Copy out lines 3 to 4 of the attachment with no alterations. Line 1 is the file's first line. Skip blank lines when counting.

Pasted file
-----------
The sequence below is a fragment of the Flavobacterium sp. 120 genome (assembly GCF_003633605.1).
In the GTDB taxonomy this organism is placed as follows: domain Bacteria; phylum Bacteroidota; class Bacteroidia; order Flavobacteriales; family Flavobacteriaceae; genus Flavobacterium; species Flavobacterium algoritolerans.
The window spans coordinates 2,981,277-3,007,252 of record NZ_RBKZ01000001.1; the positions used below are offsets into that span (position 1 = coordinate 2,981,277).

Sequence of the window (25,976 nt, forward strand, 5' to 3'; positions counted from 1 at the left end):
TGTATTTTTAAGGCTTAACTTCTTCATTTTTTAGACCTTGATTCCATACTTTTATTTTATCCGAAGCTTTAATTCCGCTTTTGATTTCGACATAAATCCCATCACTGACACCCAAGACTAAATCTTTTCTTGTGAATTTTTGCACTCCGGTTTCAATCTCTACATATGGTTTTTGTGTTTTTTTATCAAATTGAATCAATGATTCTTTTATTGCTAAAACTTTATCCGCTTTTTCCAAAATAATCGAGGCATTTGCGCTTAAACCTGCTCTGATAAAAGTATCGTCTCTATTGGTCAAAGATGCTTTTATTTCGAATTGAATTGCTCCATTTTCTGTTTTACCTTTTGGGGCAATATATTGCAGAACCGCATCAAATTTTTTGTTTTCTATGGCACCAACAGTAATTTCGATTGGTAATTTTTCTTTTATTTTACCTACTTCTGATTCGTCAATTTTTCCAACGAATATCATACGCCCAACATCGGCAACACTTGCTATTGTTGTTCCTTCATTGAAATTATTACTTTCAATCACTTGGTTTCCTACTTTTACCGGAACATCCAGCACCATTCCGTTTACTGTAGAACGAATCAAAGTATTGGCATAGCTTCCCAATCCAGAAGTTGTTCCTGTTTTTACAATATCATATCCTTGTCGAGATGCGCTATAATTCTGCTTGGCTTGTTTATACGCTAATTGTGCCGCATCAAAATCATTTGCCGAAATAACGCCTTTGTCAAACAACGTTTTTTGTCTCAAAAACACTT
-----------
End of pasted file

The window spans coordinates 2,981,277-3,007,252 of record NZ_RBKZ01000001.1; the positions used below are offsets into that span (position 1 = coordinate 2,981,277).

Sequence of the window (25,976 nt, forward strand, 5' to 3'; positions counted from 1 at the left end):